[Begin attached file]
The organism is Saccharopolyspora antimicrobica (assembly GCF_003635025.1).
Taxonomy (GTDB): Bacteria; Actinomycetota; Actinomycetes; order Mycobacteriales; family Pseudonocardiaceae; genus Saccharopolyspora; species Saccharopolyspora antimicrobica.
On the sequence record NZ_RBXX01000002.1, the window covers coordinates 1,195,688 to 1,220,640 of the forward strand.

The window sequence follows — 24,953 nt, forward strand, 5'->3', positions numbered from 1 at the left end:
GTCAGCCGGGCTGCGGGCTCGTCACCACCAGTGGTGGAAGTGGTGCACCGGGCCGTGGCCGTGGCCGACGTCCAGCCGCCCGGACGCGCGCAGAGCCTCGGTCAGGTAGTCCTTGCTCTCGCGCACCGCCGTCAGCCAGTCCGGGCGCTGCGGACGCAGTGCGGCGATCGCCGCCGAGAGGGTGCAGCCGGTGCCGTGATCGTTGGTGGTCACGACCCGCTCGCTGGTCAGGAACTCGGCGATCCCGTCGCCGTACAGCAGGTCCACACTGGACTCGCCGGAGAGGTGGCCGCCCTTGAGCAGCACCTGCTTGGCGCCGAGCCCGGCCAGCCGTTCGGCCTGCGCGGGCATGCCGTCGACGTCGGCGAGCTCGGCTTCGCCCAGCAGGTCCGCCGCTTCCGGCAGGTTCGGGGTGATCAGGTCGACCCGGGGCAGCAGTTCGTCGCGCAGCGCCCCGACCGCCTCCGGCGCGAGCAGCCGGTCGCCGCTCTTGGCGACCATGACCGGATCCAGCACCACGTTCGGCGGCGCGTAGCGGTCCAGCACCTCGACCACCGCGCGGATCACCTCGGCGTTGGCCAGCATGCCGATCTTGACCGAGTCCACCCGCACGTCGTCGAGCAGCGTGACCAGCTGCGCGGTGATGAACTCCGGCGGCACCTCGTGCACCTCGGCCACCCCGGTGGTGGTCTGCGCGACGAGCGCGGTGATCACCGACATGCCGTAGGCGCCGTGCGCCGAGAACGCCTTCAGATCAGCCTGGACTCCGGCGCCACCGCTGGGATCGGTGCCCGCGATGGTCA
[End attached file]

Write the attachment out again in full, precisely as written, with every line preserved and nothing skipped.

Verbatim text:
The organism is Saccharopolyspora antimicrobica (assembly GCF_003635025.1).
Taxonomy (GTDB): Bacteria; Actinomycetota; Actinomycetes; order Mycobacteriales; family Pseudonocardiaceae; genus Saccharopolyspora; species Saccharopolyspora antimicrobica.
On the sequence record NZ_RBXX01000002.1, the window covers coordinates 1,195,688 to 1,220,640 of the forward strand.

The window sequence follows — 24,953 nt, forward strand, 5'->3', positions numbered from 1 at the left end:
GTCAGCCGGGCTGCGGGCTCGTCACCACCAGTGGTGGAAGTGGTGCACCGGGCCGTGGCCGTGGCCGACGTCCAGCCGCCCGGACGCGCGCAGAGCCTCGGTCAGGTAGTCCTTGCTCTCGCGCACCGCCGTCAGCCAGTCCGGGCGCTGCGGACGCAGTGCGGCGATCGCCGCCGAGAGGGTGCAGCCGGTGCCGTGATCGTTGGTGGTCACGACCCGCTCGCTGGTCAGGAACTCGGCGATCCCGTCGCCGTACAGCAGGTCCACACTGGACTCGCCGGAGAGGTGGCCGCCCTTGAGCAGCACCTGCTTGGCGCCGAGCCCGGCCAGCCGTTCGGCCTGCGCGGGCATGCCGTCGACGTCGGCGAGCTCGGCTTCGCCCAGCAGGTCCGCCGCTTCCGGCAGGTTCGGGGTGATCAGGTCGACCCGGGGCAGCAGTTCGTCGCGCAGCGCCCCGACCGCCTCCGGCGCGAGCAGCCGGTCGCCGCTCTTGGCGACCATGACCGGATCCAGCACCACGTTCGGCGGCGCGTAGCGGTCCAGCACCTCGACCACCGCGCGGATCACCTCGGCGTTGGCCAGCATGCCGATCTTGACCGAGTCCACCCGCACGTCGTCGAGCAGCGTGACCAGCTGCGCGGTGATGAACTCCGGCGGCACCTCGTGCACCTCGGCCACCCCGGTGGTGGTCTGCGCGACGAGCGCGGTGATCACCGACATGCCGTAGGCGCCGTGCGCCGAGAACGCCTTCAGATCAGCCTGGACTCCGGCGCCACCGCTGGGATCGGTGCCCGCGATGGTCA